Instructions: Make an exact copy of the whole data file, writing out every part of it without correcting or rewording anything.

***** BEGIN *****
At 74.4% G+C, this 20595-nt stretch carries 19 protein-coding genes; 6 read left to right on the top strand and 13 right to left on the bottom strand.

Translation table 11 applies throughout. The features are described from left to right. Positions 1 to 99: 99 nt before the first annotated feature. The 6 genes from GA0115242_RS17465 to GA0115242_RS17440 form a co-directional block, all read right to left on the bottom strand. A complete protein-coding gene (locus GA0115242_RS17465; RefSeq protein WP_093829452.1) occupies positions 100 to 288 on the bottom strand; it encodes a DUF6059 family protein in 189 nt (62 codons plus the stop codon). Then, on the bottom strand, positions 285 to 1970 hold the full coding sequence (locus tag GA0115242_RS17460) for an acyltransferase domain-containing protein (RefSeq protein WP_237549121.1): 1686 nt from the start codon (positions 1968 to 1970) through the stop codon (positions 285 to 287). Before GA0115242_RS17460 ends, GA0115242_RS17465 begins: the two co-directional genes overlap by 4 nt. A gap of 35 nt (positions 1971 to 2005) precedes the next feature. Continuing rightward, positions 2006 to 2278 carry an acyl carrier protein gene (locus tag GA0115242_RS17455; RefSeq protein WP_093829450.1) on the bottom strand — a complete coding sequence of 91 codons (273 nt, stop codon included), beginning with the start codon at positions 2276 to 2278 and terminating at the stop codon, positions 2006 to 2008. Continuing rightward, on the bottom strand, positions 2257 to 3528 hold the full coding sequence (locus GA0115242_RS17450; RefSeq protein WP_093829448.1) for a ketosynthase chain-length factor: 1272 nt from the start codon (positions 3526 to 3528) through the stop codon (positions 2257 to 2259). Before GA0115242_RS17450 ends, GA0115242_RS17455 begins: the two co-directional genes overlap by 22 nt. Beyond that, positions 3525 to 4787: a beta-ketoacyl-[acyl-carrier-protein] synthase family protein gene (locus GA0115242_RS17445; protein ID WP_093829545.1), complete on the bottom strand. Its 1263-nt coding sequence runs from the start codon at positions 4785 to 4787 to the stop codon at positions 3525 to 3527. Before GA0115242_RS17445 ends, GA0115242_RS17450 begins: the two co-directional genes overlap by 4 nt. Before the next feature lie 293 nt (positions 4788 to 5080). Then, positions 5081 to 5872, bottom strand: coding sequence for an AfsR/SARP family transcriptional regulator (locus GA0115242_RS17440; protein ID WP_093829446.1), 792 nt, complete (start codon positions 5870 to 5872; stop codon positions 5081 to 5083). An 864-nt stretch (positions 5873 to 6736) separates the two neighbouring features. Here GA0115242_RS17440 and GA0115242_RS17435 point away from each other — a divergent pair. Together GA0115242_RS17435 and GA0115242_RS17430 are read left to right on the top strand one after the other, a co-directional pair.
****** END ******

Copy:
At 74.4% G+C, this 20595-nt stretch carries 19 protein-coding genes; 6 read left to right on the top strand and 13 right to left on the bottom strand.

Translation table 11 applies throughout. The features are described from left to right. Positions 1 to 99: 99 nt before the first annotated feature. The 6 genes from GA0115242_RS17465 to GA0115242_RS17440 form a co-directional block, all read right to left on the bottom strand. A complete protein-coding gene (locus GA0115242_RS17465; RefSeq protein WP_093829452.1) occupies positions 100 to 288 on the bottom strand; it encodes a DUF6059 family protein in 189 nt (62 codons plus the stop codon). Then, on the bottom strand, positions 285 to 1970 hold the full coding sequence (locus tag GA0115242_RS17460) for an acyltransferase domain-containing protein (RefSeq protein WP_237549121.1): 1686 nt from the start codon (positions 1968 to 1970) through the stop codon (positions 285 to 287). Before GA0115242_RS17460 ends, GA0115242_RS17465 begins: the two co-directional genes overlap by 4 nt. A gap of 35 nt (positions 1971 to 2005) precedes the next feature. Continuing rightward, positions 2006 to 2278 carry an acyl carrier protein gene (locus tag GA0115242_RS17455; RefSeq protein WP_093829450.1) on the bottom strand — a complete coding sequence of 91 codons (273 nt, stop codon included), beginning with the start codon at positions 2276 to 2278 and terminating at the stop codon, positions 2006 to 2008. Continuing rightward, on the bottom strand, positions 2257 to 3528 hold the full coding sequence (locus GA0115242_RS17450; RefSeq protein WP_093829448.1) for a ketosynthase chain-length factor: 1272 nt from the start codon (positions 3526 to 3528) through the stop codon (positions 2257 to 2259). Before GA0115242_RS17450 ends, GA0115242_RS17455 begins: the two co-directional genes overlap by 22 nt. Beyond that, positions 3525 to 4787: a beta-ketoacyl-[acyl-carrier-protein] synthase family protein gene (locus GA0115242_RS17445; protein ID WP_093829545.1), complete on the bottom strand. Its 1263-nt coding sequence runs from the start codon at positions 4785 to 4787 to the stop codon at positions 3525 to 3527. Before GA0115242_RS17445 ends, GA0115242_RS17450 begins: the two co-directional genes overlap by 4 nt. Before the next feature lie 293 nt (positions 4788 to 5080). Then, positions 5081 to 5872, bottom strand: coding sequence for an AfsR/SARP family transcriptional regulator (locus GA0115242_RS17440; protein ID WP_093829446.1), 792 nt, complete (start codon positions 5870 to 5872; stop codon positions 5081 to 5083). An 864-nt stretch (positions 5873 to 6736) separates the two neighbouring features. Here GA0115242_RS17440 and GA0115242_RS17435 point away from each other — a divergent pair. Together GA0115242_RS17435 and GA0115242_RS17430 are read left to right on the top strand one after the other, a co-directional pair.